Receiving the Puppies
That is another point in favor of being on the spot while whelping is taking place. In this way you are able not only to assist with the puppies but also to count the number of after-births which are passed. It is absolutely essential that the bitch should pass an after-birth for every puppy which she whelps. If one should be retained, infection will follow. Keep accurate account of them, and if one should be retained for any length of time after the whelping is finished, call the veterinarian.
Artery forceps are also a help in the case of an afterbirth which does not come away with the puppy. I place one clamp about an inch from the belly of the puppy, and another close to the bitch. Then the cord is cut on the outside of the clamp which is close to the puppy. If the placenta has not come away by the time I have the puppy ready to be placed in the box which is prepared for it, I then grasp the second clamp. By synchronizing a steady pull with the straining of the bitch, I am usually successful in removing the after-birth.
"While in the uterus each puppy is surrounded by a transparent sack filled with clear fluid. At birth this sack generally is broken, but it frequently is passed intact. The first thing to do then is to rupture this tissue. It tears easily, and I always use my fingers, stripping it away from the puppy at the same time. When this is removed, I place my clamps on the umbilical cord.
After the cord is cut, the puppy is laid on a soft, rough-surfaced towel and rubbed vigorously but gently, to dry it off. This will usually cause it to commence squirming, if it is not doing so when picked up. However, there are instances when the puppy appears to be dead. When this happens, lay him flat on your palm and close your fingers around him. Gently squeeze, to remove air and mucus from the thorax and throat, and then quickly release the pressure. Repeat this measure, timing the pressure with the normal breathing of a puppy until the little fellow either shows signs of life or it becomes apparent that he is beyond recall.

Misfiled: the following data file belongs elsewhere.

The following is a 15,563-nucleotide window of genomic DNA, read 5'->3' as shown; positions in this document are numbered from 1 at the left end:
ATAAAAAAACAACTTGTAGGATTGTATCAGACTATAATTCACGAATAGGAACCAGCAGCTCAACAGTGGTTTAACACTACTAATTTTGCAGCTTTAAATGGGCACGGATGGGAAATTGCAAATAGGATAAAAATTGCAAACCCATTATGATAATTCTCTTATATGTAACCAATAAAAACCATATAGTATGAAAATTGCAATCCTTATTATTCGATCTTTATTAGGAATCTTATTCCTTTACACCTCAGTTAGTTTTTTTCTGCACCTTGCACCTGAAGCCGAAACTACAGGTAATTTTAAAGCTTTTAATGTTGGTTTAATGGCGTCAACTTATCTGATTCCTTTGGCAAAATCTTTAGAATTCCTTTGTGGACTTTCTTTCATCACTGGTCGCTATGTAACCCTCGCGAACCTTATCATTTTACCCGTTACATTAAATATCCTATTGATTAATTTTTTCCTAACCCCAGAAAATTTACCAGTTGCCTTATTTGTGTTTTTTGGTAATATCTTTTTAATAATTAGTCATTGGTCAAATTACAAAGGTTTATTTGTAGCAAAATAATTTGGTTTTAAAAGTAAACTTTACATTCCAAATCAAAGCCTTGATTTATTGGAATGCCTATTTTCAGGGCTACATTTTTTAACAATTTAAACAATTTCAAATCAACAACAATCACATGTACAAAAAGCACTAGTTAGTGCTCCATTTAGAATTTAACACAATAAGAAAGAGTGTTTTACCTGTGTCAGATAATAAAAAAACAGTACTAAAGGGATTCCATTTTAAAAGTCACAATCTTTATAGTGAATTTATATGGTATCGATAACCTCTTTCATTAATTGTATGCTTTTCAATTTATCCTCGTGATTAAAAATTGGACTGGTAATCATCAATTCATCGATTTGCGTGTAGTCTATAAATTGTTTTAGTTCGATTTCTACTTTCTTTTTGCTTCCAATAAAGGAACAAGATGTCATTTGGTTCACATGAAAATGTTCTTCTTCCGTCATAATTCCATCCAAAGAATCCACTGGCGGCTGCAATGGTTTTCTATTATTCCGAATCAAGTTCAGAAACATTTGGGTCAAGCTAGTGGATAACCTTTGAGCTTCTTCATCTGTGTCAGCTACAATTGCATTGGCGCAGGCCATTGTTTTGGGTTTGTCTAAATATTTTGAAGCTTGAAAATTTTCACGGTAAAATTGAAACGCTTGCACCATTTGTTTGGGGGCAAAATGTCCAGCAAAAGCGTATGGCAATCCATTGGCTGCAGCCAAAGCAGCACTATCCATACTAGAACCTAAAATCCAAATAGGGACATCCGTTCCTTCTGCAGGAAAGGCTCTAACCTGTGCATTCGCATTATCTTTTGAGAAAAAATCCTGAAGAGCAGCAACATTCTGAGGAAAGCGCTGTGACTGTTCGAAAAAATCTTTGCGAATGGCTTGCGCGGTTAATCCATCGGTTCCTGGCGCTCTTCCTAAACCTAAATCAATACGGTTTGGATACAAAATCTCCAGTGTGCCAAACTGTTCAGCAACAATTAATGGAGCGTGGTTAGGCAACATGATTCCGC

As soon as each puppy is dried off, remove the artery forceps from the umbilical cord. This short clamping is all that is necessary to control most bleeding, but it sometimes happens when the clamp is removed that blood will ooze from the cut end. In this case, replace the clamp while tying a suture about the cord, inside the clamp but as near to it as possible. Then again remove the clamp. When cutting the cord, be sure that the cut is about an inch from the belly of the puppy. Should it be necessary to tie off the cord, the type of suture used is not of much consequence. Either gut or silk will do equally well, or linen thread may be used. These sutures do not need to be removed, for the cord will slough off in a few days, leaving a clean scar on the belly of the puppy.
Do not think that puppies need to nurse immediately following birth. They can go without food for several hours if necessary, and it is much more satisfactory to keep them away from the bitch while whelping is going on. Dry them thoroughly, keep them in a warm box, and they will be all right. In a very short time they will be struggling around, cheeping like young birds until they find each other. Then they will climb into a huddle and go to sleep.